Grimes' campaign issued a virtually identical statement in February when the same federal judge ruled that Kentucky must recognize same-sex marriages performed in other states. This isn't the first time Grimes has seemed reluctant to discuss the issue: In August, she declined to express her views on marriage equality in an interview with Politico. Mitch McConnell (R-Ky.), whom Grimes is attempting to unseat, opposed the ruling.
Bevin's campaign spokeswoman pushed back on reports on Bevin's comments: to suggest Bevin drew a connection between same-sex marriage and marriage between a child and a parent was a "gross misrepresentation of what Matt said. He sees no comparison between gay marriage and incest. He was discussing the implications of the legal rights such as hospital visitations. To imply otherwise is ridiculous," she said.
ACHIEVING PAY EQUITY: Women are half of the labor force in this country yet still make 77 cents for every dollar--23% less than their male counterparts. In Kentucky, women lose nearly $5 billion in wages each year--a statistic that is staggering and unacceptable. With that money a working woman in Kentucky could purchase 78 more weeks of groceries, pay 14 more months of rent, make 8 more months of mortgage and utilities payments or buy 2,477 additional gallons of gas. In contrast, Mitch McConnell has called equal pay for equal work just another "special interest vote" and voted against the Lilly Ledbetter Fair Pay Act and the Paycheck Fairness Act--not once, but twice.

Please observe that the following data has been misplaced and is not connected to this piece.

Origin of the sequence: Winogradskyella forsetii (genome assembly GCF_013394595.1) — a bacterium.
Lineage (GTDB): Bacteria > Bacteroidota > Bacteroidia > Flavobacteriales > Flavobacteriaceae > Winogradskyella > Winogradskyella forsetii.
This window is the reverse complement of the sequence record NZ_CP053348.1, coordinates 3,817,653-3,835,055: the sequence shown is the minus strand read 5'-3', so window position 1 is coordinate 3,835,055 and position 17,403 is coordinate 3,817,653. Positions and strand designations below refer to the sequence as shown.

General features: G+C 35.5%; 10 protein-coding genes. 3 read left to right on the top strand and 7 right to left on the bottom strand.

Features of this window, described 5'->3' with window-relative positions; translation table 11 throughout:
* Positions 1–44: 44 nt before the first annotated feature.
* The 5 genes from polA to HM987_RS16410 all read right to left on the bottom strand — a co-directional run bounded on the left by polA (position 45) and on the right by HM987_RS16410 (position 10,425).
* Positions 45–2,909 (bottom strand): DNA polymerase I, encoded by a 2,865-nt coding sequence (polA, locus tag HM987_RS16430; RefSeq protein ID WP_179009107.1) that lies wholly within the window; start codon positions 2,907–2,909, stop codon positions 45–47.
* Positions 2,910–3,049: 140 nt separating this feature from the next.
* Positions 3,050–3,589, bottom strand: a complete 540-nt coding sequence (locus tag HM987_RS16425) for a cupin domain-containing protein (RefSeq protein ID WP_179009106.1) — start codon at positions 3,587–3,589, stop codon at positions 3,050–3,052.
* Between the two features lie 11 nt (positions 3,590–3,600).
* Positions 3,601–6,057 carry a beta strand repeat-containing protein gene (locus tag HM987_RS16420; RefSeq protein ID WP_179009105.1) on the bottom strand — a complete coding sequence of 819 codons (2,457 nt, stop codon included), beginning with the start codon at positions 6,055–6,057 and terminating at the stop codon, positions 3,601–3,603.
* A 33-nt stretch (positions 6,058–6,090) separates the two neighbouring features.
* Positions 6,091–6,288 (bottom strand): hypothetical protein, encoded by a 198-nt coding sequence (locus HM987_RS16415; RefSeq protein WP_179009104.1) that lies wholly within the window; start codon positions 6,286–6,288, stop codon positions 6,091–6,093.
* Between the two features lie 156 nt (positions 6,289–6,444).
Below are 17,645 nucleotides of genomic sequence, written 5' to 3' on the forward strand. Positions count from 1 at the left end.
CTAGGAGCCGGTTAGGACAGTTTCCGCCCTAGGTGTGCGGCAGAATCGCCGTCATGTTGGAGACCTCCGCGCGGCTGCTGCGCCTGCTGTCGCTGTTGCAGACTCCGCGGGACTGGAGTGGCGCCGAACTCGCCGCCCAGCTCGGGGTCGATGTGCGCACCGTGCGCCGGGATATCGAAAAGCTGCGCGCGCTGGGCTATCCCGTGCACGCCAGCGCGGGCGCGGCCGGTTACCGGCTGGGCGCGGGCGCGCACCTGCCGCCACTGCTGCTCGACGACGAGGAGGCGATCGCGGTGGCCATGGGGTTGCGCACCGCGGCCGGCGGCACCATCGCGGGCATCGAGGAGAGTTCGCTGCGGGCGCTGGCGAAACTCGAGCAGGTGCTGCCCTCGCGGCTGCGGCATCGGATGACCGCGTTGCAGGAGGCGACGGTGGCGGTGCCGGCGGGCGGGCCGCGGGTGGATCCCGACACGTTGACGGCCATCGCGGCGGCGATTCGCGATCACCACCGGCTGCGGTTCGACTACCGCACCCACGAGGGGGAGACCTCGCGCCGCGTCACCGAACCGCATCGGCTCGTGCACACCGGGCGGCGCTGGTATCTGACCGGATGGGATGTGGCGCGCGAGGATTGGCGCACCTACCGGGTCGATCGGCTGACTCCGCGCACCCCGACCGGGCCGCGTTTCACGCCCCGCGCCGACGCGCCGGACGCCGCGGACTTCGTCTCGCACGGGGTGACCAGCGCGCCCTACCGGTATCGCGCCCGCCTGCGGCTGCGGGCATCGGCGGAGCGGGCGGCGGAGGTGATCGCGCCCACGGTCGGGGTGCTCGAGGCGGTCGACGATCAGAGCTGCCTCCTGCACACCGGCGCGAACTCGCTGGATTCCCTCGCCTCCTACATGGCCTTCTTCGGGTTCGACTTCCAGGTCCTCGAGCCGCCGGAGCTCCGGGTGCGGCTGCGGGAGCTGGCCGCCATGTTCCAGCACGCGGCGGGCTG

CONWAY: There's a direct line from his college days. "The Washington Post" last week did a series of stories about Rand Paul's college letters to the editor. And he questioned whether or not two people could ever be equal. You know, I happen to think our creator makes us equal. He questioned whether or not women needed equal protection in the law. He questioned nondiscrimination laws and consumer protection laws. And you can draw a straight line from those attitudes in college to the positions he has taken in this campaign. Rand Paul has said that the federal government doesn't need to be involved in faith-based initiatives. He's come for a 23% national sales tax that would do away with charitable deductions. He's questioned fundamental principles of the Civil Rights Act and the Americans With Disabilities Act, too.
CONWAY: Look, I'm a proud Democrat. I'm certainly not going to be to the left of Obama. I'm going to put Kentucky first. And the reason I said something on "don't ask, don't tell" is I abhor discrimination. It was painful for a lot of Kentuckians to see Rand Paul question fundamental provisions of the Civil Rights Act.
|2016 Presidential contenders on Civil Rights:|
Mayor Rahm Emanuel(IL)
2016 Third Party Candidates:
Mayor Michael Bloomberg(I-NYC)
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